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Consider this the next time you’re trying to raise money for an arts organization or trying to rally support for the creation of an arts center or just trying to see the world in a fresh, new way.

Baby Boomers — those 76 million born between 1946 and 1964 — are the most pessimistic, disappointed, and self-entitled generation of the 20th century.

Let’s be clear: I’m not saying this, though it makes sense to me. This is from a report in The Washington Post.

This is according to a social and demographic trends survey released recently by the Pew Research Center. The survey measured the pessimism, dissatisfaction and general curmudgeonliness of 2,413 adults in various generations. The results validate any member of the Greatest Generation who ever looked at his or her offspring and sadly thought, “soft.” Simply put, boomers are a bunch of … whiners. More than older or younger generations, boomers — born from 1946 to 1964 — worry that their income won’t keep up with rising costs of living. They say it’s harder to get ahead today than it was 10 years ago. They are more likely to say that their standard of living is lower than their folks’ but that things don’t look too good for their kids either (67 percent of younger generations, meanwhile, feel they have it better than their parents).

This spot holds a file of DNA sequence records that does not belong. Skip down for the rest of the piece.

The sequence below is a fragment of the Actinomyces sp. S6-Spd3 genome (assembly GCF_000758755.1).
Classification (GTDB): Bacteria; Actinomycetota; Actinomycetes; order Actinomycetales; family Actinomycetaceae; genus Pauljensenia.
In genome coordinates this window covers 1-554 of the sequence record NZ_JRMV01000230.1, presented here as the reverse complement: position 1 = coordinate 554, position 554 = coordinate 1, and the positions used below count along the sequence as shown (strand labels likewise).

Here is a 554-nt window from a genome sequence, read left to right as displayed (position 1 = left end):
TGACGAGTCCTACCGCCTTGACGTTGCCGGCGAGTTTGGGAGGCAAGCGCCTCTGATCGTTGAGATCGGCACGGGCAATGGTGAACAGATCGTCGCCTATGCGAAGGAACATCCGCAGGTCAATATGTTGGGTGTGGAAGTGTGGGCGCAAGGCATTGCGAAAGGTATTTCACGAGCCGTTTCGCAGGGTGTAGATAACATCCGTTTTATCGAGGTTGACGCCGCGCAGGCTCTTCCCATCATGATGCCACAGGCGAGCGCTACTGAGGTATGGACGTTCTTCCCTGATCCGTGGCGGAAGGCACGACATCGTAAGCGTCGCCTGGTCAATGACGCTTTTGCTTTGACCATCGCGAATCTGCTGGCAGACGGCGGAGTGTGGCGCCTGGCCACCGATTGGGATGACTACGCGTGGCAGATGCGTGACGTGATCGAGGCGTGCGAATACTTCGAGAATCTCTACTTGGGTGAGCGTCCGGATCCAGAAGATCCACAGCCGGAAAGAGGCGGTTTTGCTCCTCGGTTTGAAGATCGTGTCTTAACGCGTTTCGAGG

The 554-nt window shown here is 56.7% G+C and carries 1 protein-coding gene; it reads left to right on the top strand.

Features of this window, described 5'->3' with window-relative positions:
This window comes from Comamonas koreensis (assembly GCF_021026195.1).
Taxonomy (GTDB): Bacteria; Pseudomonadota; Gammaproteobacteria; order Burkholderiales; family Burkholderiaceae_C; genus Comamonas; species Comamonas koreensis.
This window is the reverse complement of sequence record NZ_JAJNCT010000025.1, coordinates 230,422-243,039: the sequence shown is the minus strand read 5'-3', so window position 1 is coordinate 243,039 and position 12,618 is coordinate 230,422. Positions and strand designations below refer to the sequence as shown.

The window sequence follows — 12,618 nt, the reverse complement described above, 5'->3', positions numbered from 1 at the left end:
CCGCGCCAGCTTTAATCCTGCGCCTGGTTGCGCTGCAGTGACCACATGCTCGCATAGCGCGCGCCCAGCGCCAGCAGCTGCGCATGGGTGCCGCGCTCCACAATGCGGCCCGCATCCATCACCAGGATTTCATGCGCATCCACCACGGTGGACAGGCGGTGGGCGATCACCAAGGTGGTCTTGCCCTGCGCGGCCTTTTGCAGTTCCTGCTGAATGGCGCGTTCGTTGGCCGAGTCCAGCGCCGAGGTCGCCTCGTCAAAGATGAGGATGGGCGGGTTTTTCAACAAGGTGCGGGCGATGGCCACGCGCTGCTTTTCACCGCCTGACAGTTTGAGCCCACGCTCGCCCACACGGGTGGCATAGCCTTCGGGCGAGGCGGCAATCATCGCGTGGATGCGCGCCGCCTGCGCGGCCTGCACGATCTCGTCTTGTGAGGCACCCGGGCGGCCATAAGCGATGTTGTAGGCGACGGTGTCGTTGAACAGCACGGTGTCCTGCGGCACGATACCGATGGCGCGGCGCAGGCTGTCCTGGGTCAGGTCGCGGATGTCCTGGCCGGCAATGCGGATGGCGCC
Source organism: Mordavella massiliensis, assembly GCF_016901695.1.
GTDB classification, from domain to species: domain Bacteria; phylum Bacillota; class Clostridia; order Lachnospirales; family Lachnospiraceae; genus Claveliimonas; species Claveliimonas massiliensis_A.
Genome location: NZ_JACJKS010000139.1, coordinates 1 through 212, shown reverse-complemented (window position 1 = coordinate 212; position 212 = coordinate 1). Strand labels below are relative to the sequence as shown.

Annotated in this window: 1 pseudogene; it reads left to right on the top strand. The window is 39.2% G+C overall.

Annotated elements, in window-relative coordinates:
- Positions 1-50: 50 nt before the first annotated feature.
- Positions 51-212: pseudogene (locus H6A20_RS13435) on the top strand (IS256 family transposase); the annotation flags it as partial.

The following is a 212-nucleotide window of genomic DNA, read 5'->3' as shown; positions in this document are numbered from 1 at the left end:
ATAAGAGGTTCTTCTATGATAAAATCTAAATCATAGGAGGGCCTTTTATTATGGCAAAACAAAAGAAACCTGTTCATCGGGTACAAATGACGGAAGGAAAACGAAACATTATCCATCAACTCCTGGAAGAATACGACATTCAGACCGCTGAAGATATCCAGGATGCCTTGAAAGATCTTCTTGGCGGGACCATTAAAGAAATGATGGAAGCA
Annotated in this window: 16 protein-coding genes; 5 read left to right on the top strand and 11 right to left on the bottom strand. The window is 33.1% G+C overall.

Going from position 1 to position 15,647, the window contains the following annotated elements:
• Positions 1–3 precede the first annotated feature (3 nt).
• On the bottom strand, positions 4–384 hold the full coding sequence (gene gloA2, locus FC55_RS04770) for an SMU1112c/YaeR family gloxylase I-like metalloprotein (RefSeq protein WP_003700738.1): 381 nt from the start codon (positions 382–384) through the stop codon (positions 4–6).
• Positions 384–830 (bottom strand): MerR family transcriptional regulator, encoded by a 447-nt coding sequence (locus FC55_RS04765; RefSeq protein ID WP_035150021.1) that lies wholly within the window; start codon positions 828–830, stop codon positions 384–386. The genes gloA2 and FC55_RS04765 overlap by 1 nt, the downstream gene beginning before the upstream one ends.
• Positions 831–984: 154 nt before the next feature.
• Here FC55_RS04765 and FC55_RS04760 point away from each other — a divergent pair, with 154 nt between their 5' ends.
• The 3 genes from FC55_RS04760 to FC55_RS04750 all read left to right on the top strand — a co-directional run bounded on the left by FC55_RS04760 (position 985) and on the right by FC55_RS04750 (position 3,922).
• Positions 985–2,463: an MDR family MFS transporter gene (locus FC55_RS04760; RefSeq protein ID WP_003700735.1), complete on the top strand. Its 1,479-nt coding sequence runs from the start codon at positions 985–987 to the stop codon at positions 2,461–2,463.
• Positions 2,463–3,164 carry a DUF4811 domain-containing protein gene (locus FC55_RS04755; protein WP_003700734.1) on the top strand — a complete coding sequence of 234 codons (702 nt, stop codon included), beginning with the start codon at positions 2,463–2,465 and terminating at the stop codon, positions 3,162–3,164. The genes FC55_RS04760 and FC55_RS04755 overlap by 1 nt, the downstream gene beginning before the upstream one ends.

And this attitude problem isn’t just because of middle-age crises.

Another report on social trends from the University of Chicago, which surveyed happiness levels for the past 30 years, suggests that boomers have never been happy. Again, the Post:

In 2004, 28 percent of respondents born in 1950 considered themselves “very happy,” compared with 40.2 percent of those born in 1935. Back in 1972, the figures for those same generations were 28.9 and 35.4. A whole lifetime of whining.